“The West really just swept into Eastern Europe with tremendous hubris,” he explains as an example. “They said: ‘look, these are enlightened constitutions which you need to adopt.’ There was very little actual debate.” In Levin’s view, the West overlooked that “the problem in the Soviet Union was not the lack of the constitution – the problem was the lack of institution and implementation of that constitution.”

Certainly, the book is a grand, and very enjoyable, exposé of a number of very important issues. But I wonder whether there is something missing: at no point in its pages does Levin suggest any way by which the problems can be tackled.

Levin is quick to respond, telling me that “even if you’re going to put forward solutions, it’s like when you’re in a hole: first, you’ve got to stop digging. And that is what I was trying to show here: the first step to addressing this failure to recognise that it exists. That was the goal of this book,” he continues. “It was intended to be diagnostic without being intellectual. And hopefully also a little bit funny,” he adds with a chuckle.

Nonetheless, he has a clear vision of one major solution. This revolves around, “looking at shapers of future generations.”. At present, he explains, involves, “taking people your age out of these war zones for several years and training them, providing them with tools and send them back to allow them to make a difference.” And in his view, this should be the West’s contribution: taking “individuals, removing them from the conflict, provide them with valuable information,” he says before listing “how Parliaments have involved, information on the advantages of federal versus centralised systems and monarchies versus republics.”

Furthermore, he is also keen to emphasise that “how we shape generations of leaders is really a question about a formula.” He continues by arguing that in, “academic institutions such as [Cambridge], it’s time to deal with the way some of these things are taught.” He offers diplomacy as an example, calling for the end of “endlessly [going] over the same academic truisms. The top institutions all approach it in the same way. Often, it’s not reflected in reality.”

“I’m not trying to belittle these institutions – I studied at them myself,” he clarifies. However, he does make it clear that, in his view, there is a, “real dearth of real thinking,” and, “very little true exposure to what you’re being taught about” which leads to the, “same platitudes being regurgitated.”

Levin believes this narrow approach to education can lead to problems in the real world. Launching into another one of his fabulous stories, he tells me about his involvement in the Syrian peace initiative in which he is working to, “rethink how executive power is structured”.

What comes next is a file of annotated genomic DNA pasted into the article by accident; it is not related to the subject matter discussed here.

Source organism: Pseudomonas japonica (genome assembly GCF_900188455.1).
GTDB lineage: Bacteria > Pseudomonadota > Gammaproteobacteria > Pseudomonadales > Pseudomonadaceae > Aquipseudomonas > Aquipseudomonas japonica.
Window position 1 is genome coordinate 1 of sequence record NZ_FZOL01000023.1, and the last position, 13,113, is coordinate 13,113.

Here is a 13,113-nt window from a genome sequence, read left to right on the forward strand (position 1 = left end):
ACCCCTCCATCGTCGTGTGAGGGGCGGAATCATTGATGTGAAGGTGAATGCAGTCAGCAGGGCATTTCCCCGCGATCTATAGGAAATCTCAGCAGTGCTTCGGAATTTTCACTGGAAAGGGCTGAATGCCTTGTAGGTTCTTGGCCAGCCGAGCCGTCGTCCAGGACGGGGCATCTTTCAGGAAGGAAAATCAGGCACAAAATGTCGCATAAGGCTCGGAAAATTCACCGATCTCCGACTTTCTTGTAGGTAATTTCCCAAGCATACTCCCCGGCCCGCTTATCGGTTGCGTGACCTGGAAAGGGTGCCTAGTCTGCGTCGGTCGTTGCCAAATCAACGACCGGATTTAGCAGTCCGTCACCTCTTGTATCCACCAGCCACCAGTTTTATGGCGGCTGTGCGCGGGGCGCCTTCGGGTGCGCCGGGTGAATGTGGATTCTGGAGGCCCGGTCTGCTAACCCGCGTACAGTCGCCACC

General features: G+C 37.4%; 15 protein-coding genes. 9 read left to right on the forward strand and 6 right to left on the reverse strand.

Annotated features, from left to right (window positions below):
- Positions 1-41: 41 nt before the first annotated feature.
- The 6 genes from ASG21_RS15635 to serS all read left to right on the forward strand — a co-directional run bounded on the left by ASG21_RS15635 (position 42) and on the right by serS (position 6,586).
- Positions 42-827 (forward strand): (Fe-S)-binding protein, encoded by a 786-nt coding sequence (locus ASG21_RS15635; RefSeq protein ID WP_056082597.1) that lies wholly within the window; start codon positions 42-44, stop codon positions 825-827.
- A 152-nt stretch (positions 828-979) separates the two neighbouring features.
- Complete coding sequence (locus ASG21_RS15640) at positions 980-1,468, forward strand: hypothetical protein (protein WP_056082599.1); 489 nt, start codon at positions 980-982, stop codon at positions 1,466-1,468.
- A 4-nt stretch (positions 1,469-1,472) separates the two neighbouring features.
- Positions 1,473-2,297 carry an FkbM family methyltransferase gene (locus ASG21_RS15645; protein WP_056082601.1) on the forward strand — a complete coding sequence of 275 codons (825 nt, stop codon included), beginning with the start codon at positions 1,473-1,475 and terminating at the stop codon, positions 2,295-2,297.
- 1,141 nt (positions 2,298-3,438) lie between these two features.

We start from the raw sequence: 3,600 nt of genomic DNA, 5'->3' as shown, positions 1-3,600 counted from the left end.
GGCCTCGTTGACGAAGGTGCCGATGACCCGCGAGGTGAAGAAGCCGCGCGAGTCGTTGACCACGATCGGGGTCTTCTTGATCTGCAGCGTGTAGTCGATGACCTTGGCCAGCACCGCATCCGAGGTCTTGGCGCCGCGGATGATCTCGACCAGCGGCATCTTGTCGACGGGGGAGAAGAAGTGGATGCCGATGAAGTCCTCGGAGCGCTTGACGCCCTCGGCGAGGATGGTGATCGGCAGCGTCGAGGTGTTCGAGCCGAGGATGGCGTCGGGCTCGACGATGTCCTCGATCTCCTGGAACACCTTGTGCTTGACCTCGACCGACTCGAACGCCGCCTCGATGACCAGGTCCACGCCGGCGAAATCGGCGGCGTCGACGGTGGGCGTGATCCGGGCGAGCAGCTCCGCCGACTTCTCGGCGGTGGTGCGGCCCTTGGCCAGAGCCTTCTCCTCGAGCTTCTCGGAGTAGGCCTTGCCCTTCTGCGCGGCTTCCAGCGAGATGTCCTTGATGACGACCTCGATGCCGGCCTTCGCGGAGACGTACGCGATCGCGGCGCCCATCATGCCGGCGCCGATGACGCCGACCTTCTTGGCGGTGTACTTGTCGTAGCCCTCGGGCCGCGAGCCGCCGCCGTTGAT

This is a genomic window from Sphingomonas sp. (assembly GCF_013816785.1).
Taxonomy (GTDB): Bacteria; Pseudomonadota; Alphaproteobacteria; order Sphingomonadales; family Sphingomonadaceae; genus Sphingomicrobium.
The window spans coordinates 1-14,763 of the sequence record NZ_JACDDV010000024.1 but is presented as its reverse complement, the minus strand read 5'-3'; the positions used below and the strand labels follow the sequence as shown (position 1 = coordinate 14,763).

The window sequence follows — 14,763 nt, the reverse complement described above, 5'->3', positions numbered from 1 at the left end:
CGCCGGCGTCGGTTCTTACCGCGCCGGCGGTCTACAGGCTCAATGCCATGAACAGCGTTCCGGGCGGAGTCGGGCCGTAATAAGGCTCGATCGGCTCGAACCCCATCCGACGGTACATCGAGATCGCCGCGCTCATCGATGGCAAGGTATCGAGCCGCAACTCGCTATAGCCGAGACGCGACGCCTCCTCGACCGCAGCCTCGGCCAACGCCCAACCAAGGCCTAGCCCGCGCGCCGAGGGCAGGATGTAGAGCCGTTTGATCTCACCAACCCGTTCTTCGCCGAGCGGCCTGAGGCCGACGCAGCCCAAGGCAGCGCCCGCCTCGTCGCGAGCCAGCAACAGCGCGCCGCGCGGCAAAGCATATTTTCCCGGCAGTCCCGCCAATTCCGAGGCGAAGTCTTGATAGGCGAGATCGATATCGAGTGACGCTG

But he notes that one of the main problems is how the issues have been framed. “The debates that have been generated are whether Assad should go and whether he should be tried as a war criminal,” he notes. “If you’re going to frame the debate that way, he’s not going to go!” Instead, he argues, “you’ve got to come up with a way of a rotation of power whereby one group never feels alienated. It really does require some out of the box solutions; people are dying there so we don’t really have the luxury to focus on the terrible crimes!”

Having done the rounds at some of the institutions at the very top of the world order, Levin believes that this inflexible approach to teaching has left organisations like the UN or the WEF feeling like a “closed loop.”

“For the most part,” he tells me, “I’ve stopped going to these things. These organisations have become so terribly ineffective because they’ve become a closed loop with very few dissenting voices allowed to penetrate – and now, we’re seeing the same things in politics: Washington, London, Paris.”

Wary of asking too many questions about President Trump, I reference one of my favourites sentences in Levin’s book, in which he states that ‘everything in Washington is so comically inflated that words lose all meaning and need to be discounted back to zero’.

“We always work under the assumption that we have a separation and balance of powers, and we don’t talk about the fact that we have new centres of power that work without being subject to supervision”

Expanding on this, he tells me that in Washington, “words just get so overused that it really is just like an inflated currency: they lose their value. Phrases like ’frankly and ‘to be honest with you’ are tell-tale signs that the individual in question is being quite the opposite.”

I wonder to what extent this proves Trump’s claim that it is time to drain the swamp.It does in a sense,” Levin admits, “except that Trump is not just an imperfect messenger, but an irrelevant one.”

I think people are getting the Trump narrative wrong, he continues, “because they look at him as this really shiny loud disruptor but I really don’t believe he’s going to affect Washington. I think it’s going to really absorb him. Even a few weeks after the inauguration, there’s an astonishing opposition in government to Trump. And these are groups that really do operate in the shadows. We always work under the assumption that we have a separation and balance of powers, and we don’t talk about the fact that we have new centres of power that work without being subject to supervision.”

He continues, predicting that this is “going to shift dramatically in a Trump presidency”. In particular, he identifies “two primary destinations for power away from the three traditional pillars”. Firstly, there are technology companies “because of their unprecedented control of information, in terms of the quality, stream and content of it.”

And then there is the military. Levin is concerned that society has “always worked under the assumption that the military was worked under state control. But there are elements of them military and the intelligence agencies that work independently. We close our eyes and jump into that water hoping they have national duty in mind.”

Daniel Levin will be speaking to the Cambridge Union at 7pm on Monday 13th February about his new book, Nothing but a Circus: Misadventures Among the Powerful, before answering questions from the floor. The event is open to all, including non-Union members.